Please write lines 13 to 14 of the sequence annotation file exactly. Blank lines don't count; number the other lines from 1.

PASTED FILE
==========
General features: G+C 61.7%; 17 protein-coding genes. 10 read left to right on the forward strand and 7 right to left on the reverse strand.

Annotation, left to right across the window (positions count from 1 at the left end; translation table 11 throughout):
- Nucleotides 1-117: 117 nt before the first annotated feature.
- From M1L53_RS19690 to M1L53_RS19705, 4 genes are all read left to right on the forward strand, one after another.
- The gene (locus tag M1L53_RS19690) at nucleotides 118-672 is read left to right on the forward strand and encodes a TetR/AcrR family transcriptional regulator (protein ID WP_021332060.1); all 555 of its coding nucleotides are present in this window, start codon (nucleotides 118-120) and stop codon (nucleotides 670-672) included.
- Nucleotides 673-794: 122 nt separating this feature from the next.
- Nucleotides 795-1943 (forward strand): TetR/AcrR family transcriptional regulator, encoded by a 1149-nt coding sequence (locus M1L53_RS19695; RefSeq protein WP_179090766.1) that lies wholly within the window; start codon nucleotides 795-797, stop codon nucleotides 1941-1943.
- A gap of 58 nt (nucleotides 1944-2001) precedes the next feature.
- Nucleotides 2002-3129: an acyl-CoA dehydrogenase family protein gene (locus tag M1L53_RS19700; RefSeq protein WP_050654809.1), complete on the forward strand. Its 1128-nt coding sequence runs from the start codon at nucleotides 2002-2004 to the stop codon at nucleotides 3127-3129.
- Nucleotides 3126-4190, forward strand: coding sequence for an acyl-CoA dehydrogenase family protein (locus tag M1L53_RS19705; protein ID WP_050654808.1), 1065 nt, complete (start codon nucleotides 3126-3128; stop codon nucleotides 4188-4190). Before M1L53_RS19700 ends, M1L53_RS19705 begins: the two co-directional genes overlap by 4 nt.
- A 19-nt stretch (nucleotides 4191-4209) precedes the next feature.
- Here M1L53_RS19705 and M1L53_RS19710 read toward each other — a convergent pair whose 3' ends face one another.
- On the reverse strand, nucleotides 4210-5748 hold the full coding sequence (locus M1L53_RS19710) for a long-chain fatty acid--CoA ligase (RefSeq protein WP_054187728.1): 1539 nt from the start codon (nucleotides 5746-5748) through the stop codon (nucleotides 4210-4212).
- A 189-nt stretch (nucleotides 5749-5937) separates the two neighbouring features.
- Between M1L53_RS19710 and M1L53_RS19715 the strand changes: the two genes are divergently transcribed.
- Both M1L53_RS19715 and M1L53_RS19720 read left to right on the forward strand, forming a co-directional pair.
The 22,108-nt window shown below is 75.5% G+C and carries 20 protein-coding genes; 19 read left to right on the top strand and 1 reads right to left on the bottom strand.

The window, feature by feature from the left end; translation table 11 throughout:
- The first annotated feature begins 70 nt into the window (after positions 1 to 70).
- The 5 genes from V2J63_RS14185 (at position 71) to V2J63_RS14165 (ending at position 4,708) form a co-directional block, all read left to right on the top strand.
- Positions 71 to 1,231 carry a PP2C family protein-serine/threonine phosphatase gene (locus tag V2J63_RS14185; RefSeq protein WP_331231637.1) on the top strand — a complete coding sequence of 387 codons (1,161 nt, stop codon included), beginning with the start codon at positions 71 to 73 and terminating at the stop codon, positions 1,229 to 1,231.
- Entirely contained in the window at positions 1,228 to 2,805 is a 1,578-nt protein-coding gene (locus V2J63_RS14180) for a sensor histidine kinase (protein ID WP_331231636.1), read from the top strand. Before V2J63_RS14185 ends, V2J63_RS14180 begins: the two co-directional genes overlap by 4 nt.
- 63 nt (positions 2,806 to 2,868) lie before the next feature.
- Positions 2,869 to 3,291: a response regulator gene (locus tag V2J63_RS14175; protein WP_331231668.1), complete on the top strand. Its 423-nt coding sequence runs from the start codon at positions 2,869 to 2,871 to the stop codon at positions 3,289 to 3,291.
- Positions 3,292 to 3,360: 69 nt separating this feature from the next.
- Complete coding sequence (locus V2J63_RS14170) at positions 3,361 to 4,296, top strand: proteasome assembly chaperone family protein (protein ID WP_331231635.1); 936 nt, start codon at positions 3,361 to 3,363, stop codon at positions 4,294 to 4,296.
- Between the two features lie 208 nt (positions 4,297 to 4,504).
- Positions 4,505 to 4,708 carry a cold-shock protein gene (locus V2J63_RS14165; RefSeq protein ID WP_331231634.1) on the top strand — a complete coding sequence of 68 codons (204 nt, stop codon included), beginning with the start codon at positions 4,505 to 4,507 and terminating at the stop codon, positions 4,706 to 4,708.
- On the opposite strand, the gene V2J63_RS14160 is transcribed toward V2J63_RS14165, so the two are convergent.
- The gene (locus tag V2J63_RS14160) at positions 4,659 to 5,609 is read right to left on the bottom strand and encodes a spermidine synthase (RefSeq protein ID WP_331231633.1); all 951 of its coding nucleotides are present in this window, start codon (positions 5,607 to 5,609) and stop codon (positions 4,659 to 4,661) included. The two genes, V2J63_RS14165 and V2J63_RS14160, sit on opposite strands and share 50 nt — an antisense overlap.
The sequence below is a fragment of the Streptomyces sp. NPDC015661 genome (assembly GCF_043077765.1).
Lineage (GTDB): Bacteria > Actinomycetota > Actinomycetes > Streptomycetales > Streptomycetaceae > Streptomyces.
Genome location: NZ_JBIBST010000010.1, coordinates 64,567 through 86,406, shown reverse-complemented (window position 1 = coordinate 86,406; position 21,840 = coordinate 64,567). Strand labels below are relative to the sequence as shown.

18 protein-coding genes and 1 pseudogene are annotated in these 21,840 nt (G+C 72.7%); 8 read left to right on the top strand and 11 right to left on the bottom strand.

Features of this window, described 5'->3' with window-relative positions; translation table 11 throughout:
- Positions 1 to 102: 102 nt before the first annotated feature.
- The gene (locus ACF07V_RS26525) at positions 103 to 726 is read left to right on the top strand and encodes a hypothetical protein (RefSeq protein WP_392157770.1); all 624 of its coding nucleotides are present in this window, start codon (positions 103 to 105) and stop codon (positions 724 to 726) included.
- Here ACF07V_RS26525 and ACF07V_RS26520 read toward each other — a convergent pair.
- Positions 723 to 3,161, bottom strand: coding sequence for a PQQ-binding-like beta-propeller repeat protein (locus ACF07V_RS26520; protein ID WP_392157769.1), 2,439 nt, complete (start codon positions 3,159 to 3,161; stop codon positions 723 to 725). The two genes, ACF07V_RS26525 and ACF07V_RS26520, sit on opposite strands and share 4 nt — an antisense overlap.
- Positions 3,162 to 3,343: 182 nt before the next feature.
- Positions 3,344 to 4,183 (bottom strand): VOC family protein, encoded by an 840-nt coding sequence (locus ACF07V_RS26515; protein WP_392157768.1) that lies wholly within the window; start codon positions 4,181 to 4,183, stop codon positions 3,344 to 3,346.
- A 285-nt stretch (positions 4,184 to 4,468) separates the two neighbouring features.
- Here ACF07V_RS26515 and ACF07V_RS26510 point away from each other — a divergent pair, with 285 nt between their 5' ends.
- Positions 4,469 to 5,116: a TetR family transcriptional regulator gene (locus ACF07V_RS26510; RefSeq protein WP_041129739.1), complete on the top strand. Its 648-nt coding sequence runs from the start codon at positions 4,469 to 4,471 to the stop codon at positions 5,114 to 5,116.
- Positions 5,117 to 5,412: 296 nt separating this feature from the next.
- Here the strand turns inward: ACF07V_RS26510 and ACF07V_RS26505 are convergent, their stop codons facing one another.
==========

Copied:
- On the reverse strand, nucleotides 4210-5748 hold the full coding sequence (locus M1L53_RS19710) for a long-chain fatty acid--CoA ligase (RefSeq protein WP_054187728.1): 1539 nt from the start codon (nucleotides 5746-5748) through the stop codon (nucleotides 4210-4212).
- A 189-nt stretch (nucleotides 5749-5937) separates the two neighbouring features.